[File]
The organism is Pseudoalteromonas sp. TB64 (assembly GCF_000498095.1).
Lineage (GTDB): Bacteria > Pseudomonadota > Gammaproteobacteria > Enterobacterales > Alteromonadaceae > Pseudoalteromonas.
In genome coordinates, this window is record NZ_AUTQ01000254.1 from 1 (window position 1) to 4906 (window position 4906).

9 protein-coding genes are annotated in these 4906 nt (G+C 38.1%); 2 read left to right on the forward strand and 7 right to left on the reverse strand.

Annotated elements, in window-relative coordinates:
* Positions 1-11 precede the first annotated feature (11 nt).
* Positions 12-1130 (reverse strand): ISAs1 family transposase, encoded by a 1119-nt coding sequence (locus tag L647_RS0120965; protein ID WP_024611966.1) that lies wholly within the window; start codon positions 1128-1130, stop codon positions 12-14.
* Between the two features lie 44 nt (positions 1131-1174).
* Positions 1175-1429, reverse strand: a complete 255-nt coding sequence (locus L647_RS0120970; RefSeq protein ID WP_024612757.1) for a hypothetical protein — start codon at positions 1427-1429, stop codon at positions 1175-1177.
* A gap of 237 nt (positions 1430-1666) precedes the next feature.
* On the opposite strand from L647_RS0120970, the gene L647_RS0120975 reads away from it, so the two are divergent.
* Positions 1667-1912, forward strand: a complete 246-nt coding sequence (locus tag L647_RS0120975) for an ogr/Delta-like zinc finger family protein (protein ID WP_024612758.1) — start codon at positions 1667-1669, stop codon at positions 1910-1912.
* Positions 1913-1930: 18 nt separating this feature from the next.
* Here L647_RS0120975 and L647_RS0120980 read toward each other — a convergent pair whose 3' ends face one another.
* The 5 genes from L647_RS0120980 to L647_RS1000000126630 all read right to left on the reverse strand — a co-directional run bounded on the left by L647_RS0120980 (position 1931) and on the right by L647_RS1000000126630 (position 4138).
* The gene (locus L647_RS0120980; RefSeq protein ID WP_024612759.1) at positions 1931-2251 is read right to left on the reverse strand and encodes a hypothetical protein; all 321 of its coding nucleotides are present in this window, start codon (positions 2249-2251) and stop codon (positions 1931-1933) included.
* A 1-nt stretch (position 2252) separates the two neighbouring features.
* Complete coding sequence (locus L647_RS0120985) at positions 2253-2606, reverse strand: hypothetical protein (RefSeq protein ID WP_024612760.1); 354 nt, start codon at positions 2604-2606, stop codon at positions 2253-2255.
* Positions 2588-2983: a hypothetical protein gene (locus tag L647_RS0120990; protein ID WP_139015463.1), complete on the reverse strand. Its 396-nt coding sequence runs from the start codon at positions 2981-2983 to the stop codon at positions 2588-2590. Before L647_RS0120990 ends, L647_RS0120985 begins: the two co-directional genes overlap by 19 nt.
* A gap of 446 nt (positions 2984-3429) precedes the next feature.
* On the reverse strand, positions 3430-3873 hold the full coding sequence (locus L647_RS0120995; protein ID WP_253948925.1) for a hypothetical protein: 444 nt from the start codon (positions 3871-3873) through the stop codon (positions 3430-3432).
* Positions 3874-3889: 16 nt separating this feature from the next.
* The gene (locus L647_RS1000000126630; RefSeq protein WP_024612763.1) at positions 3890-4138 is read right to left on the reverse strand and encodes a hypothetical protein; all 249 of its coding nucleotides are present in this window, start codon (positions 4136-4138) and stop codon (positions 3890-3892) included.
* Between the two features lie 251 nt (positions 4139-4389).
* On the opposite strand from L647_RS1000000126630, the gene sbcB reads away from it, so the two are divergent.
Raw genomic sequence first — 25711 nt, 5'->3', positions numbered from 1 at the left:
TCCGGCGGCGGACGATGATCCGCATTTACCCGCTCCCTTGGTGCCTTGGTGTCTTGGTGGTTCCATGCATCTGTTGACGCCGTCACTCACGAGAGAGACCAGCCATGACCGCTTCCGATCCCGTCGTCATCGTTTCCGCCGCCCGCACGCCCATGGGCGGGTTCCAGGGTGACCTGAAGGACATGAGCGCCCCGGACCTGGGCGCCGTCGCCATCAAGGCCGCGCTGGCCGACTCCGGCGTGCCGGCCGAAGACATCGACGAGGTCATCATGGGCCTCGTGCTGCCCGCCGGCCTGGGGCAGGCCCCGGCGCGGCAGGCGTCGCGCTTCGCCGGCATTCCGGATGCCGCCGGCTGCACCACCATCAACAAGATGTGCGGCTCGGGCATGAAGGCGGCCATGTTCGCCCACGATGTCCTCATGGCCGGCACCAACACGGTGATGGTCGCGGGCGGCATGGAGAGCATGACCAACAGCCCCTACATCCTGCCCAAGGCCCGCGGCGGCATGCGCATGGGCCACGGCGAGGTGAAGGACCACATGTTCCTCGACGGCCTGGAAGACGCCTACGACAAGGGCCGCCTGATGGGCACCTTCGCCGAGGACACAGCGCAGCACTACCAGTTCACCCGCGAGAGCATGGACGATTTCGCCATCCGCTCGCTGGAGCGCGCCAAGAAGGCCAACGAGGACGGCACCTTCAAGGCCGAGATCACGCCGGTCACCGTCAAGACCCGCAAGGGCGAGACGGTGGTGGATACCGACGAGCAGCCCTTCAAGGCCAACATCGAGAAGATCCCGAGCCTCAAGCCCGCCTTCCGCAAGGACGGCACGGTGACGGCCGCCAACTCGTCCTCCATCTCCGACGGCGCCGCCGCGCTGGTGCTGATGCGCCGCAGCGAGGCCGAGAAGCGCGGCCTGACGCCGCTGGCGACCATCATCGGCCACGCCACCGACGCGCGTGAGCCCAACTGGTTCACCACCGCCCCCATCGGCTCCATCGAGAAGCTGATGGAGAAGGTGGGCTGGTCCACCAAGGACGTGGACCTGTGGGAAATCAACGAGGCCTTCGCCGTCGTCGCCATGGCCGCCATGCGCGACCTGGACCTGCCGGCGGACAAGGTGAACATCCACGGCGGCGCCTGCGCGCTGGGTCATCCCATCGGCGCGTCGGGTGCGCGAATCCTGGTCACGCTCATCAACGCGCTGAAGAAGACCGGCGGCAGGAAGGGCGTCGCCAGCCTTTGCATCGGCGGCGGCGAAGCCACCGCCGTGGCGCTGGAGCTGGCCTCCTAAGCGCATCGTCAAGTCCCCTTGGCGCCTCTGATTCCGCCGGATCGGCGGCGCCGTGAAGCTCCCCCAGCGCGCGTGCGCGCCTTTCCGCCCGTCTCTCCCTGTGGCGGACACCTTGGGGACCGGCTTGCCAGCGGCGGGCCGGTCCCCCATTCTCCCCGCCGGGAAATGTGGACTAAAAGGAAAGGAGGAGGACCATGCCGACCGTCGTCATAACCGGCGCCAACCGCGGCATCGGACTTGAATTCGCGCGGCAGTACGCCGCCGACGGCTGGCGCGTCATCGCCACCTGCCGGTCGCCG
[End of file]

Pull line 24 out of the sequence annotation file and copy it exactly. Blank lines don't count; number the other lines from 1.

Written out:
* Between the two features lie 251 nt (positions 4139-4389).